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Mom helps others like her

Sylvia Robinson was barely old enough to drive when she got married. The 16-year-old quickly realized she was in over her head.

Content, but not happy, she resigned herself to making the marriage work.

But faith alone was not enough. She found she had nothing in common with her partner, and the two of them grew apart.

Eleven years and one child later, the marriage ended in divorce. Soon after, she lost her high-paying job financing automobiles.

With no job, no car and no money, Robinson again was left to rely on faith. This time, it was faith in God that pulled her through.

Following the teachings of the Bible, Robinson sold most everything in her home to survive. All that was left were the beds, a television and the kitchen table.

Then she began to pray.

Robinson said that within 24 hours God provided her with a job, a car and enough money, mostly through donations, to bring her house payments up to date.

"I told him then that if he ever put me in the position, I would help women in the same situation," Robinson said.

Today, she is making good on that promise.

In June, Robinson opened the Widow's Oil, a thrift shop that caters to the needs of single mothers and their children. The shop serves as a ministry to what the Bible refers to as "all orphans and widows," which, according to James 1:27, includes women and children who have lost men in their lives either through death or divorce, she said.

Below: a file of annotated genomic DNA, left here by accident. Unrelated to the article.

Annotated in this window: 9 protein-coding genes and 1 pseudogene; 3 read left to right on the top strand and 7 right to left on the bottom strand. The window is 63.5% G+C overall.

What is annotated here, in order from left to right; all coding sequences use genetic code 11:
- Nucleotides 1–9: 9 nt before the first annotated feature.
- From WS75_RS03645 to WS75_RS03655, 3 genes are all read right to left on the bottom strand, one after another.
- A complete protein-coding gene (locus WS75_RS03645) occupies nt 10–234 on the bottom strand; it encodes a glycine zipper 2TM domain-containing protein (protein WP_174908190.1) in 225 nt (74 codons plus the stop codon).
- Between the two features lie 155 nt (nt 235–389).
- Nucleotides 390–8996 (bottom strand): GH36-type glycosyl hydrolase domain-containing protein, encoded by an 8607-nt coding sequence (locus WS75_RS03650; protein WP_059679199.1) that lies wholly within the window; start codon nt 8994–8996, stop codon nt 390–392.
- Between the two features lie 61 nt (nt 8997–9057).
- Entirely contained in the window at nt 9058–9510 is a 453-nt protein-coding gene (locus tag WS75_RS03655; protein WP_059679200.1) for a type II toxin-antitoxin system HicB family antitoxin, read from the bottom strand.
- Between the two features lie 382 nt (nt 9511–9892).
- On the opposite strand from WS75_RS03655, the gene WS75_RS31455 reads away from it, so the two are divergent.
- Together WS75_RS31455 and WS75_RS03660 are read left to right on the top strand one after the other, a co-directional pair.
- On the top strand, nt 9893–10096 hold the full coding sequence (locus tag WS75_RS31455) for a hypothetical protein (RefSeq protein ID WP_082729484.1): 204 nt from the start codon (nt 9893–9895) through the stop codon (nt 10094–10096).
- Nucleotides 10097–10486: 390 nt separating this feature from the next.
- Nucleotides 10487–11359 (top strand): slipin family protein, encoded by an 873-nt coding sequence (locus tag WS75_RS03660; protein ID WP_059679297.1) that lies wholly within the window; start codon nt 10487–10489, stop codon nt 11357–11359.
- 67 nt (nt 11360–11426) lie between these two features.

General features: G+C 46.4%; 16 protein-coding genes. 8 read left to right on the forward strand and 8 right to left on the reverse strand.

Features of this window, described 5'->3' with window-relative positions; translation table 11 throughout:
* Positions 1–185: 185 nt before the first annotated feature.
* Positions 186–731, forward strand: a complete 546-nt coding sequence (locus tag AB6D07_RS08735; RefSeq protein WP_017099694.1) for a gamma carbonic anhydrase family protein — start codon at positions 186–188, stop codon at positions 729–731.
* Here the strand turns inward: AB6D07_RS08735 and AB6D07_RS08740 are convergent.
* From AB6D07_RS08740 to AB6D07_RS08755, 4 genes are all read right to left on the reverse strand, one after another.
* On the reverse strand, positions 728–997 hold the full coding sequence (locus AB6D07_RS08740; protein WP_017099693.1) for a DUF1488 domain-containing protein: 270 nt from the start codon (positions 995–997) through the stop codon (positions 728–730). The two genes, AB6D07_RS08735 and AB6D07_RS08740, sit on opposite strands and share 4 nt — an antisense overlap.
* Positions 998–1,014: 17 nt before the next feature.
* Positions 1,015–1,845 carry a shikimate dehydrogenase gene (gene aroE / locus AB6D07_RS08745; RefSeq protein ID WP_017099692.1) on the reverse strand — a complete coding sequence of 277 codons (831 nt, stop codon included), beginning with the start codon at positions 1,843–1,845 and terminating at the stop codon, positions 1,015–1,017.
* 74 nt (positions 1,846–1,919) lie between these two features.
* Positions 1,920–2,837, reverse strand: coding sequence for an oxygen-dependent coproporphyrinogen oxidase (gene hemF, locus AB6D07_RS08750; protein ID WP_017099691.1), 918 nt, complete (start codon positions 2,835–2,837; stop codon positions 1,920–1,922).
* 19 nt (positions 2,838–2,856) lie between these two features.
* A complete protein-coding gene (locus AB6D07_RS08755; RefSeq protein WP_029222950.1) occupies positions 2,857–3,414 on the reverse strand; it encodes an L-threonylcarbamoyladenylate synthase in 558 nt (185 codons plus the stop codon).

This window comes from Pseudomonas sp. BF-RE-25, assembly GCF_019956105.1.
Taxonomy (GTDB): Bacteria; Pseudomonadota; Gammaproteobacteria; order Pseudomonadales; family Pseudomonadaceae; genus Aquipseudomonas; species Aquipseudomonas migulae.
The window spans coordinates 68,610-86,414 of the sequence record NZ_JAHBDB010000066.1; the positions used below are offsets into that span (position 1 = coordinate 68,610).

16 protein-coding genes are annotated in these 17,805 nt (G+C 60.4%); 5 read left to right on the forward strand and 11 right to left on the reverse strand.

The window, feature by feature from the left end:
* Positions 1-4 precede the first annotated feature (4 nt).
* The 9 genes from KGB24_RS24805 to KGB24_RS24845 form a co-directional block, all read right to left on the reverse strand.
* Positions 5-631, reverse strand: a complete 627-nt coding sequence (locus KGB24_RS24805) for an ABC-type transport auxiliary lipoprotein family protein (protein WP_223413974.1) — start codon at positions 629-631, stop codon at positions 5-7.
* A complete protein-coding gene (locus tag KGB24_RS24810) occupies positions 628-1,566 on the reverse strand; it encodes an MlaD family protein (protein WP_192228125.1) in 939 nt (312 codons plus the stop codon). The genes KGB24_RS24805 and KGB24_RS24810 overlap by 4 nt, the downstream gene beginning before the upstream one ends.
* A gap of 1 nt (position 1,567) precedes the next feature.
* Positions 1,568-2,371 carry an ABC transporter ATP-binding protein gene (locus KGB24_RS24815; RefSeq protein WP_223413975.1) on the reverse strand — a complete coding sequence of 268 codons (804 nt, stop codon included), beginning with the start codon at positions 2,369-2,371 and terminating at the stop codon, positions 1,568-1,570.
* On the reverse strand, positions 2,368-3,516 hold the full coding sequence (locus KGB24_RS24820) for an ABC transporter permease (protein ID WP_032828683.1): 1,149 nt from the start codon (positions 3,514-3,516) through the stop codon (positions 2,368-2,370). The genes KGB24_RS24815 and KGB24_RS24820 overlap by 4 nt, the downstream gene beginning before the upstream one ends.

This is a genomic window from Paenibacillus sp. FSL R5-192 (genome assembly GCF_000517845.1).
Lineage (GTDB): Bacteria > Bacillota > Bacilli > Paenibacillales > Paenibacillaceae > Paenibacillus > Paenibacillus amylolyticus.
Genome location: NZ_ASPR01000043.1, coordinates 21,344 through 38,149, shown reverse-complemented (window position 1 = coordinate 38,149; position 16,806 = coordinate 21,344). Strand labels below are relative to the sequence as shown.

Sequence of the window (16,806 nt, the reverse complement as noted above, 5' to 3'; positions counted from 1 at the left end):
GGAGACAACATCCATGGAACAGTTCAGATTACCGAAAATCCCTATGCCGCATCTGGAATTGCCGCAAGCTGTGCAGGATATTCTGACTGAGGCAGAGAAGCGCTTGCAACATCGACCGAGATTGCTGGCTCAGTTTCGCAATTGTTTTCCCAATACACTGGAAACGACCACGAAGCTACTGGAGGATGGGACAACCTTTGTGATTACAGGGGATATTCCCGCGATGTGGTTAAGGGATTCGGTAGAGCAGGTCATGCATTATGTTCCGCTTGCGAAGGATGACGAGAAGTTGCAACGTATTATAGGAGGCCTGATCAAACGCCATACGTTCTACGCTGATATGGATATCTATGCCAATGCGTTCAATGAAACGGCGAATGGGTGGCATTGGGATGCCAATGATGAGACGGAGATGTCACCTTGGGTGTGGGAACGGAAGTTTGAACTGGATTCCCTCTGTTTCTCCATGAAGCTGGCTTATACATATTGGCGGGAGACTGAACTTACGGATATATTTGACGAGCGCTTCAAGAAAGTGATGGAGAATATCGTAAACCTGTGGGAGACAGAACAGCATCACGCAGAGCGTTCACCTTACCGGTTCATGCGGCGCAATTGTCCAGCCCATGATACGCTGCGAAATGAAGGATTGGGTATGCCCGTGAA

Robinson said she was led to the name, the Widow's Oil, after reading 2 Kings 4, the same Scripture that led her to sell her belongings. In the Scripture, prophet Elisha instructs a widow to sell anything of value in her home to buy food for her children _ in this case, a jar of oil.

Once naming the shop was out of the way, Robinson set her sights on finding the right location. She didn't have to look far.

Robinson said God led her straight to U.S. 19 and Stockton Plaza, north of County Line Road, where a real estate broker gave her a deal on rent. When word got out about the shop, donations poured in from as far away as Michigan.

Only four months later, the thrift shop is staffed by volunteers and survives on a budget of 70 percent donations and 30 percent profit. Its customers come primarily from referrals through three local churches: Emmanuel Christian Church (of which Robinson is a member), Upper Room Church of God and the Haven of Rest Assembly of God, all in Spring Hill. Most are single mothers.

"You know with Christian principle: If you see a need, you don't turn your back," Robinson said. "Because it is a ministry, a lot of what we have we give away."

Among the items sold at the shop are small appliances, furniture, pictures, clothes, toys and a limited number of food packages. Some financial assistance also is available.

Robinson said she already has achieved her short-term goal at the Widow's Oil: to help single mothers with small bills and necessities. The next goal is much larger, she said.

"To be able to buy houses and get them in there for the rent they can afford," Robinson said.

Robinson's current husband, Rob, also is part of the ministry. He and several other men formed a group called Saturday Saints, which completes odd jobs and home repairs the women otherwise could not afford.

The Saints, who also work from church referrals, have mended burst drainpipes and broken air conditioners, as well as repaired cars for single mothers.

Robinson said both ministries are a labor of love.

"I want all the glory to go to God. I don't want any of the glory to go to Sylvia," she said.

Donations to the Widow's Oil are accepted during regular business hours from 10 a.m. to 4 p.m. Thursday, Friday and Saturday at Stockton Plaza, 124 Commercial Way in Spring Hill.

For information, call 686-0048.